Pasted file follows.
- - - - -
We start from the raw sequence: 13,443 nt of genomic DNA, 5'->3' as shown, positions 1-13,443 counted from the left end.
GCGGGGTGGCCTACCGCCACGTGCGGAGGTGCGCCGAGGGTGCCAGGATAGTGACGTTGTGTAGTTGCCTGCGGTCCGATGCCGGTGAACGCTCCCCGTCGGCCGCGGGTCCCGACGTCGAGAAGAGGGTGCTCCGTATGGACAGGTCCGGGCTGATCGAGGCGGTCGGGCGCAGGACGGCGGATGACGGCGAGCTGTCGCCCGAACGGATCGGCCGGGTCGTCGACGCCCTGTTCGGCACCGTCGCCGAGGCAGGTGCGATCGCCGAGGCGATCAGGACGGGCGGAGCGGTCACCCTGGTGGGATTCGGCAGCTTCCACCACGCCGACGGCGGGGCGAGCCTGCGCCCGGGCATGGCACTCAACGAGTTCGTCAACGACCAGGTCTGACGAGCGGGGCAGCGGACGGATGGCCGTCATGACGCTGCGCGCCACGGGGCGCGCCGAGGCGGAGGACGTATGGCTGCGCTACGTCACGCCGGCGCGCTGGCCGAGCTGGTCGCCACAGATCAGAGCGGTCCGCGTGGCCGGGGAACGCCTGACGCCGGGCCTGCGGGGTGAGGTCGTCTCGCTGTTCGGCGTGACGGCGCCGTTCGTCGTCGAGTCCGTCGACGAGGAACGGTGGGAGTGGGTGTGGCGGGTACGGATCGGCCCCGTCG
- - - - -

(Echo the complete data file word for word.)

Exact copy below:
We start from the raw sequence: 13,443 nt of genomic DNA, 5'->3' as shown, positions 1-13,443 counted from the left end.
GCGGGGTGGCCTACCGCCACGTGCGGAGGTGCGCCGAGGGTGCCAGGATAGTGACGTTGTGTAGTTGCCTGCGGTCCGATGCCGGTGAACGCTCCCCGTCGGCCGCGGGTCCCGACGTCGAGAAGAGGGTGCTCCGTATGGACAGGTCCGGGCTGATCGAGGCGGTCGGGCGCAGGACGGCGGATGACGGCGAGCTGTCGCCCGAACGGATCGGCCGGGTCGTCGACGCCCTGTTCGGCACCGTCGCCGAGGCAGGTGCGATCGCCGAGGCGATCAGGACGGGCGGAGCGGTCACCCTGGTGGGATTCGGCAGCTTCCACCACGCCGACGGCGGGGCGAGCCTGCGCCCGGGCATGGCACTCAACGAGTTCGTCAACGACCAGGTCTGACGAGCGGGGCAGCGGACGGATGGCCGTCATGACGCTGCGCGCCACGGGGCGCGCCGAGGCGGAGGACGTATGGCTGCGCTACGTCACGCCGGCGCGCTGGCCGAGCTGGTCGCCACAGATCAGAGCGGTCCGCGTGGCCGGGGAACGCCTGACGCCGGGCCTGCGGGGTGAGGTCGTCTCGCTGTTCGGCGTGACGGCGCCGTTCGTCGTCGAGTCCGTCGACGAGGAACGGTGGGAGTGGGTGTGGCGGGTACGGATCGGCCCCGTCG